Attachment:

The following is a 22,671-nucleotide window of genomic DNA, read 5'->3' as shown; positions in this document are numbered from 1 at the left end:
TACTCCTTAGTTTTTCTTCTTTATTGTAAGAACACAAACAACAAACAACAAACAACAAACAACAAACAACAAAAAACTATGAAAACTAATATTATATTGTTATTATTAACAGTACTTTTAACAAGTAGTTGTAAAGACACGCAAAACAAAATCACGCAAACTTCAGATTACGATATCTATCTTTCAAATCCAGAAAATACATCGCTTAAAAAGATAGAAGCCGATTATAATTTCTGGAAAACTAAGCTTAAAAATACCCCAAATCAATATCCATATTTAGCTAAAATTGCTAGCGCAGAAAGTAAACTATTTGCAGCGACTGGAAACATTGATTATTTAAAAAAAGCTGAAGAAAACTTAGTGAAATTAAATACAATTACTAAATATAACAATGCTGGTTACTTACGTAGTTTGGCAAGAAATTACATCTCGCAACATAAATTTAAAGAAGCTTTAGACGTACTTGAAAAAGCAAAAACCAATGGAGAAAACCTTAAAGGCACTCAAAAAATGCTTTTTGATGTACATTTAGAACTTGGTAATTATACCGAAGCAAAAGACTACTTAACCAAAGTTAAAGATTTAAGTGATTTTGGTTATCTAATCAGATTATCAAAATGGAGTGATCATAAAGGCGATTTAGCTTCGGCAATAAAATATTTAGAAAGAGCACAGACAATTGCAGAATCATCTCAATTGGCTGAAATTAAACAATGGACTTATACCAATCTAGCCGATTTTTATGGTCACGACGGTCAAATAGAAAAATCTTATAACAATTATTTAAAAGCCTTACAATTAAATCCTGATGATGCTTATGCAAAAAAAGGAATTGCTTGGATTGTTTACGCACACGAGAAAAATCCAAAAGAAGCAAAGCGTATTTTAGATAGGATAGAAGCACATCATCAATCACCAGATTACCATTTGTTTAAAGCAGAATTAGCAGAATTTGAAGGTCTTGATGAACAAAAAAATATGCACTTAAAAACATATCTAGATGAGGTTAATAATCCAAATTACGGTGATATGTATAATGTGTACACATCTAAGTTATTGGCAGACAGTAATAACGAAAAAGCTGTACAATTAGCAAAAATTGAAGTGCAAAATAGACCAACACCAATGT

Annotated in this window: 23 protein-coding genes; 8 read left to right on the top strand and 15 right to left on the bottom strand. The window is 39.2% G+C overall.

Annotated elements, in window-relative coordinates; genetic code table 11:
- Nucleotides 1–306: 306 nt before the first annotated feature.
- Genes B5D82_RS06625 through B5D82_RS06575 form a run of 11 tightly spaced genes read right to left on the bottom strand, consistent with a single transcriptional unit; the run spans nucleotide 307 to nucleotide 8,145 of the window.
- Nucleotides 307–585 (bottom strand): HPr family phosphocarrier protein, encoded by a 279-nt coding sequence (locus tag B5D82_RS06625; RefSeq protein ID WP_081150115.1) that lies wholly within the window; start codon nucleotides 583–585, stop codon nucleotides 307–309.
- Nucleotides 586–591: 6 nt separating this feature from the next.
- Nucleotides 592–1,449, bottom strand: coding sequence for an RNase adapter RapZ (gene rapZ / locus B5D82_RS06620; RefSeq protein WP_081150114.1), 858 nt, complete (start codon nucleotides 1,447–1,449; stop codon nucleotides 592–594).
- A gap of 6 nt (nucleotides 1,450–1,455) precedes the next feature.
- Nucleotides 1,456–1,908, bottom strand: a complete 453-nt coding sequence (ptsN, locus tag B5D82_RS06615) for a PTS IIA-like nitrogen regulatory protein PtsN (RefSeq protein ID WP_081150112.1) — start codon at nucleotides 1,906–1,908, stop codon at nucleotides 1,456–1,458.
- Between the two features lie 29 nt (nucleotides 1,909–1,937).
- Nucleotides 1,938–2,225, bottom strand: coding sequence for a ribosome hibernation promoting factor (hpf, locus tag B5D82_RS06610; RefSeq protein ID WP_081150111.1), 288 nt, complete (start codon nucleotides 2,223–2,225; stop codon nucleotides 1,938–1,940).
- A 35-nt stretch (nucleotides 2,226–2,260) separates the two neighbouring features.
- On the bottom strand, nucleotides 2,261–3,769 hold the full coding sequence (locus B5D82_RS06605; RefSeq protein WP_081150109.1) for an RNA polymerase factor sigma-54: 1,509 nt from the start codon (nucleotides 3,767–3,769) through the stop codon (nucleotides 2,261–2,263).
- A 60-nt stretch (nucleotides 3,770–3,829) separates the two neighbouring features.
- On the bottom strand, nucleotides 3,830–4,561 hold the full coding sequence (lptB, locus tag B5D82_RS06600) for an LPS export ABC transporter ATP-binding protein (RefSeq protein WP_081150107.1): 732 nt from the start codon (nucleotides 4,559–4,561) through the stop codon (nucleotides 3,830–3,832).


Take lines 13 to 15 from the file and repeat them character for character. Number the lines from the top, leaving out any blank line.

- Nucleotides 1,938–2,225, bottom strand: coding sequence for a ribosome hibernation promoting factor (hpf, locus tag B5D82_RS06610; RefSeq protein ID WP_081150111.1), 288 nt, complete (start codon nucleotides 2,223–2,225; stop codon nucleotides 1,938–1,940).
- A 35-nt stretch (nucleotides 2,226–2,260) separates the two neighbouring features.
- On the bottom strand, nucleotides 2,261–3,769 hold the full coding sequence (locus B5D82_RS06605; RefSeq protein WP_081150109.1) for an RNA polymerase factor sigma-54: 1,509 nt from the start codon (nucleotides 3,767–3,769) through the stop codon (nucleotides 2,261–2,263).